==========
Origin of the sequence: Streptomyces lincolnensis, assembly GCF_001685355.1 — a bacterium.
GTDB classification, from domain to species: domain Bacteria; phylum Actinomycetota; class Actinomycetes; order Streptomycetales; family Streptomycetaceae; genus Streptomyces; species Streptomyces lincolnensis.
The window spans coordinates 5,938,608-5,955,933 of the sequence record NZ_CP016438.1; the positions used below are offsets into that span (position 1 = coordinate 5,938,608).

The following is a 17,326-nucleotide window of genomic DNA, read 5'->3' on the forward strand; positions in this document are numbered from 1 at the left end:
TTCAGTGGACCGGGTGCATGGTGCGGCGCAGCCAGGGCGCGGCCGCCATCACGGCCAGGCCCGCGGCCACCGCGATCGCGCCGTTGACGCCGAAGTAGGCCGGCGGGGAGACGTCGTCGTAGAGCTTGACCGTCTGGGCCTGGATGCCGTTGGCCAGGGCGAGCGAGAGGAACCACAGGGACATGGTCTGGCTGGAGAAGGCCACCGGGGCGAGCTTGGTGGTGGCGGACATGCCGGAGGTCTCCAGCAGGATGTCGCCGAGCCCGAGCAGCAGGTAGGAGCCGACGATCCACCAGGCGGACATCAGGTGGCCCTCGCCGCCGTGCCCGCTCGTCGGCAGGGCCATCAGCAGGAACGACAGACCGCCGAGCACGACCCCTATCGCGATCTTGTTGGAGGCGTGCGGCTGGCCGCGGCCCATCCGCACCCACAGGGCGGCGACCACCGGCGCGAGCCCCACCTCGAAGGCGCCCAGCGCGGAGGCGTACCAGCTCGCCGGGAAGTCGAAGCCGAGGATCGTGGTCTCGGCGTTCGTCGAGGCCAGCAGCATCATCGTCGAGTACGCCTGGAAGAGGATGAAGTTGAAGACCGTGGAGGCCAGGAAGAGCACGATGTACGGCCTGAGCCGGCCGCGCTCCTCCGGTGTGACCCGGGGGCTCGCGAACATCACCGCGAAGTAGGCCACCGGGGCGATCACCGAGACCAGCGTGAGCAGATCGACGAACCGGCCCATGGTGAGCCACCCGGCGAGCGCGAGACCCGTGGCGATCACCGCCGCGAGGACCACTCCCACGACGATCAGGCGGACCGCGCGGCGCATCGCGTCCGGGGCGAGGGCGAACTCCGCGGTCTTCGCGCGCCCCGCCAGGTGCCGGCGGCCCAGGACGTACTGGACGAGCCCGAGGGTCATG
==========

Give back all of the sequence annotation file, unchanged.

Origin of the sequence: Streptomyces lincolnensis, assembly GCF_001685355.1 — a bacterium.
GTDB classification, from domain to species: domain Bacteria; phylum Actinomycetota; class Actinomycetes; order Streptomycetales; family Streptomycetaceae; genus Streptomyces; species Streptomyces lincolnensis.
The window spans coordinates 5,938,608-5,955,933 of the sequence record NZ_CP016438.1; the positions used below are offsets into that span (position 1 = coordinate 5,938,608).

The following is a 17,326-nucleotide window of genomic DNA, read 5'->3' on the forward strand; positions in this document are numbered from 1 at the left end:
TTCAGTGGACCGGGTGCATGGTGCGGCGCAGCCAGGGCGCGGCCGCCATCACGGCCAGGCCCGCGGCCACCGCGATCGCGCCGTTGACGCCGAAGTAGGCCGGCGGGGAGACGTCGTCGTAGAGCTTGACCGTCTGGGCCTGGATGCCGTTGGCCAGGGCGAGCGAGAGGAACCACAGGGACATGGTCTGGCTGGAGAAGGCCACCGGGGCGAGCTTGGTGGTGGCGGACATGCCGGAGGTCTCCAGCAGGATGTCGCCGAGCCCGAGCAGCAGGTAGGAGCCGACGATCCACCAGGCGGACATCAGGTGGCCCTCGCCGCCGTGCCCGCTCGTCGGCAGGGCCATCAGCAGGAACGACAGACCGCCGAGCACGACCCCTATCGCGATCTTGTTGGAGGCGTGCGGCTGGCCGCGGCCCATCCGCACCCACAGGGCGGCGACCACCGGCGCGAGCCCCACCTCGAAGGCGCCCAGCGCGGAGGCGTACCAGCTCGCCGGGAAGTCGAAGCCGAGGATCGTGGTCTCGGCGTTCGTCGAGGCCAGCAGCATCATCGTCGAGTACGCCTGGAAGAGGATGAAGTTGAAGACCGTGGAGGCCAGGAAGAGCACGATGTACGGCCTGAGCCGGCCGCGCTCCTCCGGTGTGACCCGGGGGCTCGCGAACATCACCGCGAAGTAGGCCACCGGGGCGATCACCGAGACCAGCGTGAGCAGATCGACGAACCGGCCCATGGTGAGCCACCCGGCGAGCGCGAGACCCGTGGCGATCACCGCCGCGAGGACCACTCCCACGACGATCAGGCGGACCGCGCGGCGCATCGCGTCCGGGGCGAGGGCGAACTCCGCGGTCTTCGCGCGCCCCGCCAGGTGCCGGCGGCCCAGGACGTACTGGACGAGCCCGAGGGTCATG